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let's check the markets. losing some of the gains we saw when the market opened this morning, the dow up 20 points and the nasdaq up 46, yesterday, huge losses all across the board, the dow is down 653. is only back 16 points, no bounce back so far. how about big tech really took it on the chin yesterday, not coming back that much today. amazon and meta platforms are on the downside again. apple doing well. the 10 year treasury yield 2.954%. a lot of money pouring into the treasuries looking for a safe haven pushing it down. bitcoin, last time we checked, that is where it is now. that is the markets, not much of a rebound. president biden knows inflation is a big problem, the number
one concern for voters with 6 months to go until elections he is desperate for solutions, he will deliver his latest plan. he will propose spending a great deal of money, $1.2 trillion to lower costs for families, not prices, costs. the theory is subsidizing childcare, prescription drugs, energy, cuts expenses and families are better off. that is pure politics. it is a form of vote buying actually. it will do nothing to get prices under control. if the president does spent another trillion or so inflation may get worse. yet again the president is dancing the tuned laid down by the far left of his party. has inflation picked up he blamed oil company's come he blames meatpackers and railroads, before that he blamed trump and access profits. pure politics, not good policy. lowering costs for families is a long-term prospect but voters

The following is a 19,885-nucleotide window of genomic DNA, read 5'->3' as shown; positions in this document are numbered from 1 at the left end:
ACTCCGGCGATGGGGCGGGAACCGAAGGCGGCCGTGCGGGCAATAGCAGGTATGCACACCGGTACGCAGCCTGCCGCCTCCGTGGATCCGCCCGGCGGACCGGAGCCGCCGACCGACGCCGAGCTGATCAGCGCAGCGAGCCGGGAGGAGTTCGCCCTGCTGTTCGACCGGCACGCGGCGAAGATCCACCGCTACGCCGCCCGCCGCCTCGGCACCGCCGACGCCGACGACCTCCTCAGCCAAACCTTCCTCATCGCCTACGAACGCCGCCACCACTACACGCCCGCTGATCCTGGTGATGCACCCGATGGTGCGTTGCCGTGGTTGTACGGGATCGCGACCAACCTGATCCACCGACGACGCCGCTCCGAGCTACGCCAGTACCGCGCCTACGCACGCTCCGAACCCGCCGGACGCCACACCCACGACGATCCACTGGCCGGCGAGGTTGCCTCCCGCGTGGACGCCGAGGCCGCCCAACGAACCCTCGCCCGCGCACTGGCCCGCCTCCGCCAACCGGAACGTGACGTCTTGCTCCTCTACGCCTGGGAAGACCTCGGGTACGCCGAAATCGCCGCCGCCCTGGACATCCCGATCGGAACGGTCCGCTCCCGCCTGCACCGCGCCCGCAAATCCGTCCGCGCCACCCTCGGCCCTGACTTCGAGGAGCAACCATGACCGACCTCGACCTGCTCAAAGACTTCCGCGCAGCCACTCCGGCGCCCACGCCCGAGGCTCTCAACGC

face inflation right now. gas up 48% over 2,020 one, used cars, airline tickets 23%, furniture 50% and so on and so on. this will not be fixed by spending more money. inflation is not fixed by checking around trillions of taxpayer dollars, most of it is borrowed. in short, america's inflation problem will not be fixed by biden's left-wing policies, third hour of varney just getting started right now. time for mike murphy at 11:00, a good man and he is right here. i say spending more money will not fix inflation. >> i couldn't agree more. if you look at the biden policy